26 June 2015
We recently learned that last week, a private landowner shot and killed a six-year old female wolf – one of very few breeding females left in the wild. To make matters worse, it’s likely that the wolf had puppies at the time of her death. The fate of those pups is unknown, but our wolf experts are not optimistic they’ll be able to survive without her.
But the worst part of this incident: The wolf was shot with the express permission of the U.S. Fish and Wildlife Service (FWS). In bureaucrat speak, these kinds of killings are called “lethal control.” It’s a measure that’s only supposed to happen under extreme circumstances, and only after non-harmful efforts are exhausted. But in this situation, there is no indication that any extreme circumstances existed, or that any non-lethal efforts were attempted to remove the wolf from the shooter’s property.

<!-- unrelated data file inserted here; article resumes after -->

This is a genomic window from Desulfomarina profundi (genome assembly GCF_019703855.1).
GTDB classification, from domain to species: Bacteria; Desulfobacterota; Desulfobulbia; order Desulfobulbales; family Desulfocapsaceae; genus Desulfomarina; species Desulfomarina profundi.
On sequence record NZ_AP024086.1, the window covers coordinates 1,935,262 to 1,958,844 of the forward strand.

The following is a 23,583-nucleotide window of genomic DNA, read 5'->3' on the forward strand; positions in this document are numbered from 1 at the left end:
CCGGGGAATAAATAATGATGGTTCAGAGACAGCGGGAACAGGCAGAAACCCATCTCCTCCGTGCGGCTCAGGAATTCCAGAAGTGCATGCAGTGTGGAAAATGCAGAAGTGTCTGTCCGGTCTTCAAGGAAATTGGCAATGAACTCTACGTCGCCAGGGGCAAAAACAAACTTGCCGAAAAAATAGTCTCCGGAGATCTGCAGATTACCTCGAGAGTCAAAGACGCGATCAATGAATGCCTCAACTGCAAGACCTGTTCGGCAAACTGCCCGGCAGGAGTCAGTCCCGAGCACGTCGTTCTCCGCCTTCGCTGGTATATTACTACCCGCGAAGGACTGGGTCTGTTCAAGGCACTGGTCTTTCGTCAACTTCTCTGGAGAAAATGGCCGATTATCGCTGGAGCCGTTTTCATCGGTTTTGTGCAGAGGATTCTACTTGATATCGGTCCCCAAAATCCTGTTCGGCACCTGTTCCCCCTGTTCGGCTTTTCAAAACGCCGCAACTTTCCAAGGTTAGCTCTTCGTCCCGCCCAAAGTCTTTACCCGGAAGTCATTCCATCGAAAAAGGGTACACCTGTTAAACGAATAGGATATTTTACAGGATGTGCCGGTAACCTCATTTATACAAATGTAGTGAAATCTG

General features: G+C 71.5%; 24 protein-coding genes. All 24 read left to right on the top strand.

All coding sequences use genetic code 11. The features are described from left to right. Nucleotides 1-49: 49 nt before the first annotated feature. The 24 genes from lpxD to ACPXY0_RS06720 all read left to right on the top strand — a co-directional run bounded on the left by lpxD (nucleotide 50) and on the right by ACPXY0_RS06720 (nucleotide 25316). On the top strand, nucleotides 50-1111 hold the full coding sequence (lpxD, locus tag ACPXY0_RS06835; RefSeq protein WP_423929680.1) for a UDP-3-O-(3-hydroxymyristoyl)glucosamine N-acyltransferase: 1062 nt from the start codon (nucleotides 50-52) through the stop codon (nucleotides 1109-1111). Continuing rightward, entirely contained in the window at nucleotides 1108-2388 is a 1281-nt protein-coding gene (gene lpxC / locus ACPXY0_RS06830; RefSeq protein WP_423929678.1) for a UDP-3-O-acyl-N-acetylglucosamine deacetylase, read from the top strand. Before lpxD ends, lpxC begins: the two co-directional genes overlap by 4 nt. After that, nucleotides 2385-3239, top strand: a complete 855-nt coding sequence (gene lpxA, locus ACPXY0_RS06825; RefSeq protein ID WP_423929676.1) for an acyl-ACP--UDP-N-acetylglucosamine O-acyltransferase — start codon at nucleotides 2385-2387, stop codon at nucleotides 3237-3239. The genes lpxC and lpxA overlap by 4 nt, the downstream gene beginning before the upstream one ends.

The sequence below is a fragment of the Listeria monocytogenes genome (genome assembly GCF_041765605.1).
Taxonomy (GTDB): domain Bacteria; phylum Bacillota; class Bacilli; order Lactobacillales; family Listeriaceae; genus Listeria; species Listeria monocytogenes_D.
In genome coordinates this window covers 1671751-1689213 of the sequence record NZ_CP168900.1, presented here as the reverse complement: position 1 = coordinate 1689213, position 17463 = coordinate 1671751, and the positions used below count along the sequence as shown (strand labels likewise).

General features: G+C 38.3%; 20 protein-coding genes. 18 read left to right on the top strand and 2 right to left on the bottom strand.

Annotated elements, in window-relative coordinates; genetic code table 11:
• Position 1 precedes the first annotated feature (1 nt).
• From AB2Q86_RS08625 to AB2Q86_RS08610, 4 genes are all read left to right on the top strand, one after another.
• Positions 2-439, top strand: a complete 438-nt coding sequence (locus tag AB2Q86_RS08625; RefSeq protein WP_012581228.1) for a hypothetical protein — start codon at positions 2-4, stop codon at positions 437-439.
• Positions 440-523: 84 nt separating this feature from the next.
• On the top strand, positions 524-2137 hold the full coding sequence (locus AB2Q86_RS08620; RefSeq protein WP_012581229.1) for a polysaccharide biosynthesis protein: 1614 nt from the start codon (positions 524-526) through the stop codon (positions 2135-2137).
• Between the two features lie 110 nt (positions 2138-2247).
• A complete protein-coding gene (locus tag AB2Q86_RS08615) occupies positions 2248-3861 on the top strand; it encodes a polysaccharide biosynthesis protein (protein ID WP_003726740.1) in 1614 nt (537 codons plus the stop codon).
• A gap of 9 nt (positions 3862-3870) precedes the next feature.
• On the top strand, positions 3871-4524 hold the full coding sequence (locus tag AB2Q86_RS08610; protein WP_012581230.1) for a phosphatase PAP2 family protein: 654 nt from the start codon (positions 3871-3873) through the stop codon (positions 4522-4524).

For decades, FWS has stumbled in its legally-mandated efforts to foster the recovery of these beautiful and secretive animals. Red wolves once roamed from Pennsylvania to Florida. Today, fewer than 100 animals survive in the wild in a small part of eastern North Carolina. The loss of a breeding female is a major blow to the species’ recovery.
News of this unconscionable shooting comes as the state of North Carolina is turning up the pressure to put an end to red wolf recovery efforts altogether. FWS’s actions represent a grave step in the wrong direction.
Speak Up: Tell FWS to end all lethal control of red wolves in North Carolina!
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